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History of Recycling

History of Recycling



Ancient ages                                                                                                                                                                                                                                                                                                         
Who would have thought? The history of recycling begins in ancient times. Even then, metal and glass were collected, melted and reworked, as archaeologists have proven.


Antiquity = strong recycling community                                                                                                                                                                                                                                                            
Thus, under the influence of the ancient Greeks who came to Egypt with Alexander the Great, and later the ancient Romans, metals and glass were collected, melted and reworked by the ancient Egyptians. Even then, scrap metal collectors wandered the streets of ancient cities, collecting discarded metal. The fact that archaeologists have found almost no metal or glass in the old houses is proof that scrap metal and glass are recycled. According to Ladstätter, everything that could be used was cashed out and not left around at home.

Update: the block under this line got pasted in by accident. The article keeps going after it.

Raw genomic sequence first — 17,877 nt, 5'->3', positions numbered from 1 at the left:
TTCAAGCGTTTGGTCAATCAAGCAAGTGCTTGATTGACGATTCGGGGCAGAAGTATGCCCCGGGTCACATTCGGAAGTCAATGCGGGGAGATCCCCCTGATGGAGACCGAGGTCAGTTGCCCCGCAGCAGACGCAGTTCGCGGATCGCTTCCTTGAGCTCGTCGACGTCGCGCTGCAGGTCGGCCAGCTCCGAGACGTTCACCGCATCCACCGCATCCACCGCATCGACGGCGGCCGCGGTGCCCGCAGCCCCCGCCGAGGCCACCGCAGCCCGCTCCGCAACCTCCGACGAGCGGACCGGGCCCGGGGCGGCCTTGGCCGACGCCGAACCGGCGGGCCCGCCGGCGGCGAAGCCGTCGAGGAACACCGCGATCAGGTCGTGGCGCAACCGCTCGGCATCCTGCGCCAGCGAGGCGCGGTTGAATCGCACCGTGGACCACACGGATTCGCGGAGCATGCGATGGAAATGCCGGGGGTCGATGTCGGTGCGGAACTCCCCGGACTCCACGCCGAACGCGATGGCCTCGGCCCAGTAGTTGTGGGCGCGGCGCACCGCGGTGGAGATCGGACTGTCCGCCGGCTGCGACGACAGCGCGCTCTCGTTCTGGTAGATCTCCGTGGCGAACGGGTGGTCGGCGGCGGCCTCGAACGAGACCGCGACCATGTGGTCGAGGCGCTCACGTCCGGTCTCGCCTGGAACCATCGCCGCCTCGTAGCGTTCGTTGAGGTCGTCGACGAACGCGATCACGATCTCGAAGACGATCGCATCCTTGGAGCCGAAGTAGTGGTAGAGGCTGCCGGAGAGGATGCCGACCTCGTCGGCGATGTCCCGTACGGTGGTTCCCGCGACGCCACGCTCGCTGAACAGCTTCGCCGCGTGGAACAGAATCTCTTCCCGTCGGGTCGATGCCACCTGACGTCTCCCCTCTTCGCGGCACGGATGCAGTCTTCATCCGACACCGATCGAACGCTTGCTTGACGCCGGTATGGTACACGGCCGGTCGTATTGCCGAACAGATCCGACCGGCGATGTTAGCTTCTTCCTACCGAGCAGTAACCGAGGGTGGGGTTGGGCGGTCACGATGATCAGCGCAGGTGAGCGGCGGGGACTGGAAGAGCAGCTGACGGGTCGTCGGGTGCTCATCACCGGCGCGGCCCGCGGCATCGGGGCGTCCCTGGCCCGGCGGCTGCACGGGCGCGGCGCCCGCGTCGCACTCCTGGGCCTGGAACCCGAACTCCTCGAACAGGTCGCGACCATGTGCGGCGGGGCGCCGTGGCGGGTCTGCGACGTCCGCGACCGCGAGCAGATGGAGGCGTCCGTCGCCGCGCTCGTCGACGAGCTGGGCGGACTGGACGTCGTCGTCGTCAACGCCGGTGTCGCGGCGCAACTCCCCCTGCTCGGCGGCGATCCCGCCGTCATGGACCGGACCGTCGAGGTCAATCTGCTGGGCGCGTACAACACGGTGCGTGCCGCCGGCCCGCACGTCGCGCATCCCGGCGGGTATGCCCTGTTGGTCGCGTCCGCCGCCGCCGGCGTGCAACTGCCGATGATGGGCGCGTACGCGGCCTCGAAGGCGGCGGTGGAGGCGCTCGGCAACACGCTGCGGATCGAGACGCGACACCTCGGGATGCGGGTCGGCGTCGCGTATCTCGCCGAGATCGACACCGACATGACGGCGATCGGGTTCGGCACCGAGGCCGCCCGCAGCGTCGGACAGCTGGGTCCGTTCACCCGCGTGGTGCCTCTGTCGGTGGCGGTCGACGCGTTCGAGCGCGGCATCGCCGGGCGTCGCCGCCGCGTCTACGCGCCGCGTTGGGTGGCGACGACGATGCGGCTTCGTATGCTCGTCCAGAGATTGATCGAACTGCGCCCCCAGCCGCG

And these finds also bear witness to recycling in ancient times: in ancient forges, only the toes and/or heads of metal statues were often found. Archaeologists at least assume that the rest of the metal was reworked. Ladstätter tells the newspaper: "There are finds of hoardings, especially in late antiquity, where ancient materials were collected." Accordingly, finds such as coins, jewellery, as well as tools were discovered here, resulting in a mix similar to that in problematic material collection points today.                                                                                                                                                      


It is known from ancient Rome that thousands of bronze and copper statues (here it says 4,000 in total) were not only destroyed but also melted and reused by Christians. It is also reported that after the end of the Roman Empire, tomb thieves searched tombs for recyclable materials such as glass or metal. The grave robbery was so great that “between 500 and 900 AD, metal ore mining declined sharply. On the Greek island of Rhodes, there was once the 'Sculpture of Rhodes', a bronze statue of 30 to 40 meters high, one of the seven wonders of the ancient world. He allegedly crossed the port entrance with both feet. Overturned in the earthquake. In 672, parts of the colossal statue were sold to Jewish metal traders by the Arabs who had conquered the island,” writes Ökoleo.

Recycling hides resource usage history